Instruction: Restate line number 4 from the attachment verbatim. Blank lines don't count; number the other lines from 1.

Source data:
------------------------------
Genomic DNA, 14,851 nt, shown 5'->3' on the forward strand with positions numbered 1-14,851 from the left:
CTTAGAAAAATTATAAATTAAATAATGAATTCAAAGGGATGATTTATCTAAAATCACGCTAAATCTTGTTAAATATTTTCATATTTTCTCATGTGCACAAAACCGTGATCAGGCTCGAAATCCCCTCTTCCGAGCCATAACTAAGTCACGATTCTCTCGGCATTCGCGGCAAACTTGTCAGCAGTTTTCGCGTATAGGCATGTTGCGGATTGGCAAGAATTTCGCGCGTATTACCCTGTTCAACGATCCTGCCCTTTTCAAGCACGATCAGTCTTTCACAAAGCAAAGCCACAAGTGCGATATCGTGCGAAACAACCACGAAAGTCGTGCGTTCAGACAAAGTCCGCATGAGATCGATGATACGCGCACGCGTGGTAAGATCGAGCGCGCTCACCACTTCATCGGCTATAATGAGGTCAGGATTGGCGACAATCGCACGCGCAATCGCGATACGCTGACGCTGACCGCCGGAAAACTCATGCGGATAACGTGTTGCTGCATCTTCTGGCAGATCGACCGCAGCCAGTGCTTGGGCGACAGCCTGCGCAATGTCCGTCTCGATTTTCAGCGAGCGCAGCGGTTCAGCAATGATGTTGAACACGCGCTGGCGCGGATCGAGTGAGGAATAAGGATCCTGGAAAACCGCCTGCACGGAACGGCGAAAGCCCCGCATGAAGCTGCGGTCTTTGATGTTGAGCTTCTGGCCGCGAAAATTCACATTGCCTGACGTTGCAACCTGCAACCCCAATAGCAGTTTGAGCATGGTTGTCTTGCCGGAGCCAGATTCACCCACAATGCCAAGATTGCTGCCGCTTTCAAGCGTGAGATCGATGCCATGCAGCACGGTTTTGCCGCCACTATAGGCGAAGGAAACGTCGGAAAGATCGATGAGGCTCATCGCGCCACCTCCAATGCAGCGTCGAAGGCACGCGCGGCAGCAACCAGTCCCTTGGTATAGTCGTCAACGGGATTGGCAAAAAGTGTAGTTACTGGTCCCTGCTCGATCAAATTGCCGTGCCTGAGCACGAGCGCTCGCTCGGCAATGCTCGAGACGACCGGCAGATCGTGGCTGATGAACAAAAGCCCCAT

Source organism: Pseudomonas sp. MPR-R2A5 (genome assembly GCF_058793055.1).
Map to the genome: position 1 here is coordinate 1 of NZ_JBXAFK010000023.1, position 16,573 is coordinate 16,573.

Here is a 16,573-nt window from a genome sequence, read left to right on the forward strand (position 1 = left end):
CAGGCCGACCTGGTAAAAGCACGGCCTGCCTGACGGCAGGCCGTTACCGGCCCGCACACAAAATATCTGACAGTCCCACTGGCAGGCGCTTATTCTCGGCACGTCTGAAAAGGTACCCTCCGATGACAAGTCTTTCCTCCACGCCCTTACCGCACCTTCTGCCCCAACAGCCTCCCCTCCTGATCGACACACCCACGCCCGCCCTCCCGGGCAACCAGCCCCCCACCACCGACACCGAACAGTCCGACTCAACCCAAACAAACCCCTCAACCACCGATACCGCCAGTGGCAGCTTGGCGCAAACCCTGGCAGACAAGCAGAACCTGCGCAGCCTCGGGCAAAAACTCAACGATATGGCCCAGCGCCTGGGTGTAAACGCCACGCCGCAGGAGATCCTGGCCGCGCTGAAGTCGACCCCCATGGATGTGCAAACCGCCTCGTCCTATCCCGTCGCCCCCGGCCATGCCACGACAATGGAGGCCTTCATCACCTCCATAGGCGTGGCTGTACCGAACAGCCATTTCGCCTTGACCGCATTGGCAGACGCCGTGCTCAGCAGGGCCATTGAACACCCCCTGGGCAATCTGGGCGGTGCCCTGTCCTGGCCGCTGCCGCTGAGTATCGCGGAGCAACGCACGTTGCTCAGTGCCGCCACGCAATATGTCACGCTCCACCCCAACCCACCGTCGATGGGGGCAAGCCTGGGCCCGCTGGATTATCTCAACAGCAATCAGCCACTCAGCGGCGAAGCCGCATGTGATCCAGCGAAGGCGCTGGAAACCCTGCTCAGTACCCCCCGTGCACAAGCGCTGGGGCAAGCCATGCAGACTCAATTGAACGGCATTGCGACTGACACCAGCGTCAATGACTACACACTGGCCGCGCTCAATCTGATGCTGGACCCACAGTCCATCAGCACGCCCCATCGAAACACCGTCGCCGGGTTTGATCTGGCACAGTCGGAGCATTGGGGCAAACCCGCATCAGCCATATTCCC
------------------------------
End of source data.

Map to the genome: position 1 here is coordinate 1 of NZ_JBXAFK010000023.1, position 16,573 is coordinate 16,573.